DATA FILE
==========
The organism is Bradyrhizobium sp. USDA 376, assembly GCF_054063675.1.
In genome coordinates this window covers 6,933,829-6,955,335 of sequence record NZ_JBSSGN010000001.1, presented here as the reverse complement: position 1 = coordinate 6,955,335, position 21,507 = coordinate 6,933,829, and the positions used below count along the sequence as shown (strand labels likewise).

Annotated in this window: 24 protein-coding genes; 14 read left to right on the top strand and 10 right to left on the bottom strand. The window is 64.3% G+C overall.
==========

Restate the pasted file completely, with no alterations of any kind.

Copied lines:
The organism is Bradyrhizobium sp. USDA 376, assembly GCF_054063675.1.
In genome coordinates this window covers 6,933,829-6,955,335 of sequence record NZ_JBSSGN010000001.1, presented here as the reverse complement: position 1 = coordinate 6,955,335, position 21,507 = coordinate 6,933,829, and the positions used below count along the sequence as shown (strand labels likewise).

Annotated in this window: 24 protein-coding genes; 14 read left to right on the top strand and 10 right to left on the bottom strand. The window is 64.3% G+C overall.